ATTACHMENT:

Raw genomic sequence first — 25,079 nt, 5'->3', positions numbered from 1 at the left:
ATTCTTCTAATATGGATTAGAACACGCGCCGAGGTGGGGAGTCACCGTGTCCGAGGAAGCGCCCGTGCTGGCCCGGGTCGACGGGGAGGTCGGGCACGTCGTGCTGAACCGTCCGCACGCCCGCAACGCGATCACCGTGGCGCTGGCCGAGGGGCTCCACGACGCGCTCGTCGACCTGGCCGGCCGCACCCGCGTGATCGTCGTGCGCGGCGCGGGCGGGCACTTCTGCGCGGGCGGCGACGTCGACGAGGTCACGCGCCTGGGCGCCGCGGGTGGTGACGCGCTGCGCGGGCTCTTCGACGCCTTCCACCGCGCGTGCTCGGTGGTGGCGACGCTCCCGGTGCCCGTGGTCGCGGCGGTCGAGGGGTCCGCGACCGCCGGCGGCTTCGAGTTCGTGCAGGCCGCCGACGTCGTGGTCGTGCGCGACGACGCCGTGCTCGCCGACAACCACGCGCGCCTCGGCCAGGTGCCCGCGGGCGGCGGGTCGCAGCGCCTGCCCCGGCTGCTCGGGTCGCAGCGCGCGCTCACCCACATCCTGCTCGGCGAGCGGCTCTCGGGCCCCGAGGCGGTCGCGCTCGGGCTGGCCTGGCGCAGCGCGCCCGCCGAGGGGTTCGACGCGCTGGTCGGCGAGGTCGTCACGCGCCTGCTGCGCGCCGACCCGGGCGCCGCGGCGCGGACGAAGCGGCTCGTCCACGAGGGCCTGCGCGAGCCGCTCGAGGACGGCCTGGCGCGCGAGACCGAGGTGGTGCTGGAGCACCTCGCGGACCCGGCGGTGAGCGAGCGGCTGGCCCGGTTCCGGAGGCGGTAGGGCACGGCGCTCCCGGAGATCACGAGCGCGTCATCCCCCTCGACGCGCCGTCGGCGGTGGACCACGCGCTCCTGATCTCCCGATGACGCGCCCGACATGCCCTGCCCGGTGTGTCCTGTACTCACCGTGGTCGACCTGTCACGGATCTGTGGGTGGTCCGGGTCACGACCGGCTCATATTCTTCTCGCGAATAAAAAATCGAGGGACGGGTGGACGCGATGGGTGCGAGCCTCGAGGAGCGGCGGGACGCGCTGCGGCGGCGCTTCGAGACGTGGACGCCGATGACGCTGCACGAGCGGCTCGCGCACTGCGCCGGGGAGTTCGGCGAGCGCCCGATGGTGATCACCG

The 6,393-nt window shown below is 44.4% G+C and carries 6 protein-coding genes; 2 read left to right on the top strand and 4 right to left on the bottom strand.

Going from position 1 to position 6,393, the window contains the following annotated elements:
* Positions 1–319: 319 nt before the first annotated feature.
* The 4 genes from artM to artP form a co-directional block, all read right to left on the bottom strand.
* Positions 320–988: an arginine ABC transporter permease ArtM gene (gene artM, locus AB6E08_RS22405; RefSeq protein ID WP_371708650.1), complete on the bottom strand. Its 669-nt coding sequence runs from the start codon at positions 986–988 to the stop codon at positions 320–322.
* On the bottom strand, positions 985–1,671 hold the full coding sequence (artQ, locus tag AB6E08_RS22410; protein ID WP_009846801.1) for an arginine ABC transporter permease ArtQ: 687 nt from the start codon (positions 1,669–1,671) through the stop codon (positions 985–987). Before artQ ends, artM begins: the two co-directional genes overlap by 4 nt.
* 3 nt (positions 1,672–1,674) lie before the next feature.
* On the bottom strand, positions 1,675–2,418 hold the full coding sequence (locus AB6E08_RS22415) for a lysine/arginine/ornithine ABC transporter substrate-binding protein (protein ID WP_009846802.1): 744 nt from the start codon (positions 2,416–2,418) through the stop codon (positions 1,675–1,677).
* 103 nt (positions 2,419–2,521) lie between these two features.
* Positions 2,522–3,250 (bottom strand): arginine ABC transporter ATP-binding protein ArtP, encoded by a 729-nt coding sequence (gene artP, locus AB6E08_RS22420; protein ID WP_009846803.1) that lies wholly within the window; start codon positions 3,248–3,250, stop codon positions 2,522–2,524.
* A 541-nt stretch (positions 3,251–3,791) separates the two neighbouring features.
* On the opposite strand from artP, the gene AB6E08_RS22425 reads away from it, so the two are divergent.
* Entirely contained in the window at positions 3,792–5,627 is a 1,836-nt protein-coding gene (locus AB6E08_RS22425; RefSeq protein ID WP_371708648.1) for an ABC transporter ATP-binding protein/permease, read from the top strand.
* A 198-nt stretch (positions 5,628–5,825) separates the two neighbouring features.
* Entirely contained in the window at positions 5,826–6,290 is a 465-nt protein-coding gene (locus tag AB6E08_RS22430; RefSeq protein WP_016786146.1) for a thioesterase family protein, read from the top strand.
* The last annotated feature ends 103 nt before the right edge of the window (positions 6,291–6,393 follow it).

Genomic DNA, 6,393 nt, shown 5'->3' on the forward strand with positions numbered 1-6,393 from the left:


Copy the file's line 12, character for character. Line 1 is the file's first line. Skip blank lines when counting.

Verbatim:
* Positions 2,522–3,250 (bottom strand): arginine ABC transporter ATP-binding protein ArtP, encoded by a 729-nt coding sequence (gene artP, locus AB6E08_RS22420; protein ID WP_009846803.1) that lies wholly within the window; start codon positions 3,248–3,250, stop codon positions 2,522–2,524.